Robert Satloff is executive director of The Washington Institute, a post he assumed in January 1993.
Articles & Testimony
An update on a potentially important area of disagreement regarding U.S. and Israeli policy toward the next Palestinian government.
On May 30, in PolicyWatch 2260 ("With the Peace Process on Hold, Washington Still Faces Key Israeli-Palestinian Tests"), I wrote: "The administration evidently gave Israel a specific promise that it would not deal with any Palestinian government 'backed by Hamas.' According to authoritative American and Israeli sources, that broader assurance was first made to Israel by Secretary of State Hillary Clinton following President Obama's May 2011 addresses on the Middle East, after Israel signaled its readiness to accept a U.S.-negotiated draft Quartet statement (the statement was never issued because not all Quartet members approved). The assurance was then specifically affirmed by Secretary of State John Kerry prior to the start of his peace initiative last year."
This paragraph triggered considerable reaction, and I have since had a series of conversations with senior American and Israeli officials to clarify the assurance made by Secretary Clinton and affirmed by Secretary Kerry. While both governments are in accord on some aspects of this, the bottom line is that there is disagreement on precisely what the Obama administration promised Israel. Here is my reading of the situation:
First, the United States and Israel agree that the assurance was not -- as described incorrectly above -- about the American position toward an unacceptable Palestinian government, but rather about U.S. support for Israel's position toward such a government, i.e., if Israel chooses not to negotiate with an unacceptable government, the United States supports that position. At no time did the United States commit itself to adopt a certain policy toward that unacceptable Palestinian government.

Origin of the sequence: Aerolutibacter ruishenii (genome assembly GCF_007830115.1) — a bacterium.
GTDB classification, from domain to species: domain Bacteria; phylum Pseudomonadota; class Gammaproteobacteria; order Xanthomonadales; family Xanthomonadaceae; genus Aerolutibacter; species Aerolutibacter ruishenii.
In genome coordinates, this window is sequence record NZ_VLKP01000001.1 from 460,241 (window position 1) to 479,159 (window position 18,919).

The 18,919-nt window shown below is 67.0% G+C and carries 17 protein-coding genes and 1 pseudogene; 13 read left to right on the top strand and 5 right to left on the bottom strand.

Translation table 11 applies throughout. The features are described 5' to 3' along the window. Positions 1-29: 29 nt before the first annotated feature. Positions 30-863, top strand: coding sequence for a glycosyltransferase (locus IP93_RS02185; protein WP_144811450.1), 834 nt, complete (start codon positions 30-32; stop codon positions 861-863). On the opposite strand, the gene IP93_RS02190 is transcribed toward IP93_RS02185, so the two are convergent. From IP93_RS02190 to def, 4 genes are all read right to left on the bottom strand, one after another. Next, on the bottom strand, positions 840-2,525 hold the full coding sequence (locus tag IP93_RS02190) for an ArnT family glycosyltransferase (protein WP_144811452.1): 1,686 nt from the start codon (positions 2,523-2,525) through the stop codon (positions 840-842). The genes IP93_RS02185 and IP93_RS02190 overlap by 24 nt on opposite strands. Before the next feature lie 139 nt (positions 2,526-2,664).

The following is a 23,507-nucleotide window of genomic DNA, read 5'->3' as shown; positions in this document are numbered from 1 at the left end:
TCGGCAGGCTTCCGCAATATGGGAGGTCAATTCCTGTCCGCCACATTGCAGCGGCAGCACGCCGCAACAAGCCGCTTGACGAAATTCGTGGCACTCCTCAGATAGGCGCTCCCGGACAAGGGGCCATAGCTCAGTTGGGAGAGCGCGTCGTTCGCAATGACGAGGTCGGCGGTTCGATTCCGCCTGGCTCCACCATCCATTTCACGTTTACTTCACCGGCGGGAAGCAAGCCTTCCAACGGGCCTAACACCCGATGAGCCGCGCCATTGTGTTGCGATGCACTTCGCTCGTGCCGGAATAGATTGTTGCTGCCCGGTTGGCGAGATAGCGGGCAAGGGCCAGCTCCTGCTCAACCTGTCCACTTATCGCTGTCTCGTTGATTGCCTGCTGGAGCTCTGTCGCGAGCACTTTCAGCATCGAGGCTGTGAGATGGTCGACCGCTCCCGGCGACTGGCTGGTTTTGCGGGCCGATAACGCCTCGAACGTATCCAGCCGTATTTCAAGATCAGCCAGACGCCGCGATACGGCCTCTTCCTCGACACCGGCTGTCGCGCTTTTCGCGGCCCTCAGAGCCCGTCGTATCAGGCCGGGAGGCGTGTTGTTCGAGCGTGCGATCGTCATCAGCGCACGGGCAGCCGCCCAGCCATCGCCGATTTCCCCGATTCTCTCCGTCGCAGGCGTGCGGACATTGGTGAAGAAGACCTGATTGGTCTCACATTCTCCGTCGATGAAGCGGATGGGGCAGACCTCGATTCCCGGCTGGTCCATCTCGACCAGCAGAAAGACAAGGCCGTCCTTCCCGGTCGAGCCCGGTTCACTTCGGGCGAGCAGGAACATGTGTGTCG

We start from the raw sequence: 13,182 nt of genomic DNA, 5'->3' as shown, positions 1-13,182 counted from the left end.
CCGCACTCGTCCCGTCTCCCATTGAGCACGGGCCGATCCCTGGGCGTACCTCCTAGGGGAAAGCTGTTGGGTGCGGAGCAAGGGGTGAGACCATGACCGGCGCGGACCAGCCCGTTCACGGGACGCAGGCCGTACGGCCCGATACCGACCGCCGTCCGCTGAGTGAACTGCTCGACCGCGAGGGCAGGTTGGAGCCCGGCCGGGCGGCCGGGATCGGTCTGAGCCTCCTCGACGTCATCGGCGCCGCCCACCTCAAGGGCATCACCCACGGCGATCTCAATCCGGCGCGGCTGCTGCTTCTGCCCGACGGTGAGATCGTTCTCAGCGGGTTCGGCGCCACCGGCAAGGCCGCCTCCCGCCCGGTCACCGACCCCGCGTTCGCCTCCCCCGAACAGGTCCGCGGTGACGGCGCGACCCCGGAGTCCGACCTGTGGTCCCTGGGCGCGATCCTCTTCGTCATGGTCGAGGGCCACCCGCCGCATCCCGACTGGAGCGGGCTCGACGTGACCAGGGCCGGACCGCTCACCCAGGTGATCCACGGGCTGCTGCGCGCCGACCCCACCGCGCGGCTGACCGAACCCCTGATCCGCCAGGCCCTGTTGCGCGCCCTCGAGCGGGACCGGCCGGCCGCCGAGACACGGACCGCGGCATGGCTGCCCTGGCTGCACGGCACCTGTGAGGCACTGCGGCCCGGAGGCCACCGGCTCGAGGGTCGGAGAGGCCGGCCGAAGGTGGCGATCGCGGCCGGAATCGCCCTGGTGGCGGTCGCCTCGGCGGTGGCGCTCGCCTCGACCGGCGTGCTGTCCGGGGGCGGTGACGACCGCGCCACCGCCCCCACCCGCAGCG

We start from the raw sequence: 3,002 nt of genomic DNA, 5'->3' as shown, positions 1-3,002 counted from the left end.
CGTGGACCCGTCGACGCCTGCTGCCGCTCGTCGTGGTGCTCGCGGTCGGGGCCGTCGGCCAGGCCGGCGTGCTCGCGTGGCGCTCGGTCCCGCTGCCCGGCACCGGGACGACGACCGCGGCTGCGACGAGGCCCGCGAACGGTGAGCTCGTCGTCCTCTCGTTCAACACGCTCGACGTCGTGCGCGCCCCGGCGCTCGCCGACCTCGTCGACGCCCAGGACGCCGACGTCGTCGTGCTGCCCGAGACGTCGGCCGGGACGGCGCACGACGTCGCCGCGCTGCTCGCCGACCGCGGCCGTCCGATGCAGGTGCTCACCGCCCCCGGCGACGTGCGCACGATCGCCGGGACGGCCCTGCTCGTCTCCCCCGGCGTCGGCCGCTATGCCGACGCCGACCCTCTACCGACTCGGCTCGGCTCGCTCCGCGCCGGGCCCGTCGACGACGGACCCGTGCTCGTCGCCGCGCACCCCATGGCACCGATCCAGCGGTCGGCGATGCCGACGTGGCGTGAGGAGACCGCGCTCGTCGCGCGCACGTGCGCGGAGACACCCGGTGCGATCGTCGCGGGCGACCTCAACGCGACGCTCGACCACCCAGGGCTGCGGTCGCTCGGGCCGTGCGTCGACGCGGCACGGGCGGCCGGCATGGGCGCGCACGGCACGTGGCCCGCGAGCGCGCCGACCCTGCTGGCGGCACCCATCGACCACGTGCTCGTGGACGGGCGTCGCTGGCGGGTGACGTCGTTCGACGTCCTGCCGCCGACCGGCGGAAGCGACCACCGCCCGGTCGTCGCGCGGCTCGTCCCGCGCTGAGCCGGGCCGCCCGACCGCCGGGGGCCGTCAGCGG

Second, the two sides also agree that the original assurance and its affirmation applied to the period of Israeli-Palestinian negotiations. Neither side, however, has suggested that the assurance has somehow lapsed because negotiations have been suspended.
Where Israel and the United States disagree is on what constitutes an unacceptable Palestinian government. Senior U.S. officials say that, according to the transcript of the relevant Clinton-Netanyahu conversation, the original assurance was that Washington supports Israel's decision not to negotiate with a government that "consists of Hamas," i.e., a government that includes Hamas members as ministers or senior officials. These U.S. officials add that this is the commitment Secretary Kerry affirmed. In this circumstance, if a new Palestinian government includes no Hamas ministers, then the U.S. decision on whether to work with that government would be guided by U.S. legislation, which sets out a series of additional tests, including whether the Palestinian government accepts the Quartet principles (recognition of Israel, renunciation of terror and violence, acceptance of previous Israel-PLO agreements) and whether it is "a power-sharing government of which Hamas is a member or that results from an agreement with Hamas and over which Hamas exercises undue influence."